The Henry exhibits more than 90 of Close’s photographic works, from early black-and-white maquettes for his paintings to epic composite Polaroids and intimately scaled daguerreotypes.
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The highlights include paintings, sculptures and studio art glass from Deborah Butterfield, Kenneth Callahan, Dale Chihuly, Kyohei Fujita, Stanislav Libenský and Jaroslava Brychtová, Ginny Ruffner, Lino Tagliapietra and Cappy Thompson.
BAM displays the provoking work of celebrated sculptor Al Farrow, who makes cathedrals, synagogues, mosques, mausoleums and other devotional objects using guns and ammunition.
In this show, the Museum of Transgender Hirstory & Art is an imaginary gallery where artists question how a history of transgender culture might be structured.
This retrospective, phase 3 of a multiyear exhibition, explores how Bruce Lee’s methodical approach to his everyday life turned him into a cultural icon. Lee was a meticulous note taker, filling notebooks with thoughts about his diet, workouts, goals, affirmations, graphic designs and poetry.
A wearable-art advocate from the Rhode Island School of Design and Pilchuck, MacNeil finds her way to each piece she creates through a series of drawings, models and templates, cutting and forming parts.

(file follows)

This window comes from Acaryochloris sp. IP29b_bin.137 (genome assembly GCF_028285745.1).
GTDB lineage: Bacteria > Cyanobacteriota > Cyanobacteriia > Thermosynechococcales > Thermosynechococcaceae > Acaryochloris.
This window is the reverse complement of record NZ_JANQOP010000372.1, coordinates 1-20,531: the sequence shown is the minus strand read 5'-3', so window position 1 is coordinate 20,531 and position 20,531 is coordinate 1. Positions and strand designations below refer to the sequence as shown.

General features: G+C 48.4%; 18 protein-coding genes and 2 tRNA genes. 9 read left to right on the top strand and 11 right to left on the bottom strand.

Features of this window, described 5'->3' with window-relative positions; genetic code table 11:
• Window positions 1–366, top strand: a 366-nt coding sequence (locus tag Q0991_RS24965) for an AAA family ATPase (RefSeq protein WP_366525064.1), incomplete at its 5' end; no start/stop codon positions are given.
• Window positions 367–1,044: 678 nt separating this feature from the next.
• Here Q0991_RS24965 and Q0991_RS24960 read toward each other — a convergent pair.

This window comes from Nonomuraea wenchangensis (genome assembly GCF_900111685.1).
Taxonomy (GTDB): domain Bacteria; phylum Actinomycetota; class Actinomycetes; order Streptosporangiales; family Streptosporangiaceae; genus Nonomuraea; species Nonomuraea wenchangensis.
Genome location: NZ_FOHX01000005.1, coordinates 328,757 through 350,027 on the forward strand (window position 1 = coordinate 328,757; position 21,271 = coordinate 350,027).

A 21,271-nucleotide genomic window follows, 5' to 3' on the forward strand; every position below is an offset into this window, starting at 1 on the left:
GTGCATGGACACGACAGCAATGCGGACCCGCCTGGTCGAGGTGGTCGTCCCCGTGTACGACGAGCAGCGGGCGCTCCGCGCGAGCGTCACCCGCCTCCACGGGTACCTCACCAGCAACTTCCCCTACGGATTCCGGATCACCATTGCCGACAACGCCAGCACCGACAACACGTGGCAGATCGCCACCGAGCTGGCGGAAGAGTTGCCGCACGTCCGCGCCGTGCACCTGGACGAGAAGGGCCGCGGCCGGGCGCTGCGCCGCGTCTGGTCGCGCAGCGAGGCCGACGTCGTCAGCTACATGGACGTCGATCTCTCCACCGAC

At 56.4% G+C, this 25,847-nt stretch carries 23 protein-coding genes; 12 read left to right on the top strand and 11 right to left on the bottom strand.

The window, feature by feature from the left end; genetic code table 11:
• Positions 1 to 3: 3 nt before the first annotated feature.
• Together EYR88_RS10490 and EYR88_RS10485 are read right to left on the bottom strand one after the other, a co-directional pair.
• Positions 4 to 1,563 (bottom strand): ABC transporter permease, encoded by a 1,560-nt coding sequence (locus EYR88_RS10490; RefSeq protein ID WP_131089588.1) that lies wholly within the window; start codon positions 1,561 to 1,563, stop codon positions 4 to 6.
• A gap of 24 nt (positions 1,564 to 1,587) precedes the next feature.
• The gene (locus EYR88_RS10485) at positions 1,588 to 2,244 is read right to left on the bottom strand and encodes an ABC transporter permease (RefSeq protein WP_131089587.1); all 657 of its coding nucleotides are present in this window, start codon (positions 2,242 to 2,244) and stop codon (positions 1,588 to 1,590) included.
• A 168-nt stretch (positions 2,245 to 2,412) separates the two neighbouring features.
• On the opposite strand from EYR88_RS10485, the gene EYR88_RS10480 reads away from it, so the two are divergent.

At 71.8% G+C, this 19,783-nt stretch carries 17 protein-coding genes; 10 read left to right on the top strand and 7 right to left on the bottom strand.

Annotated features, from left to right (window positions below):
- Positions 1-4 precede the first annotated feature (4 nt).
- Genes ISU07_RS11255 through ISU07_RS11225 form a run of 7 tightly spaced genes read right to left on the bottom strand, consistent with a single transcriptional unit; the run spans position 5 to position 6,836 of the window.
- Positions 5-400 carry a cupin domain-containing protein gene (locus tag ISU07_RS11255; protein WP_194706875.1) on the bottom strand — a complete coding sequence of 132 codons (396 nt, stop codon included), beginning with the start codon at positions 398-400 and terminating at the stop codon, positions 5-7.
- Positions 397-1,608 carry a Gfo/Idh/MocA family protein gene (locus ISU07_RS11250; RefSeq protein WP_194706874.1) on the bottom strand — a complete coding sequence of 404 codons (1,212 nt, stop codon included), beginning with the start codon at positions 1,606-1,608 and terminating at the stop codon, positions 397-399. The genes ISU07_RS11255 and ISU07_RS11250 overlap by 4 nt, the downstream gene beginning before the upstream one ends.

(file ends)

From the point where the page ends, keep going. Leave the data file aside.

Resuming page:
Two theatrical venues both alike in vision, full of sound and fury, signifying a delectably entertaining evening of spectacle and dining. And each actor and waiter plays their part. Café Nordo joins forces for the first time with Book-it Repertory Theatre to transport audiences back to 1920s Paris, where Ernest Hemingway’s memoir A Moveable Feast comes to life. Audiences will have a dinner date with struggling young Hemingway as he rubs elbows in the salon of Gertrude Stein at 27 rue de Fleurus with the likes of Sylvia Beach, Aleister Crowley, F.
MacArthur “genius” Weems, “one of the most influential artists in America,” according to The New York Times, exhibits a haunting triptych depicting an enslaved South Carolina woman of the Gullah tribe who lived on islands off the coast of America, yearning for Africa. Weems turns dehumanizing history into an homage to the subject’s body and image. Abraham Lincoln said, “If slavery is not wrong, then nothing is wrong.” That’s what these pictures say in a visual way.
This exhibit of 39 works on loan from Paul Allen’s exceptionally wide-ranging collection is a take on landscape painting—from a small window to the world to artists’ expansive experiences with their surroundings on land and sea. Organized by the Seattle Art Museum, the Portland Art Museum, and the Paul G. Allen Family Collection.
Ann Johnston’s show of 30 7-foot-tall quilts addressing our connection to nature and man’s influence on the landscape.
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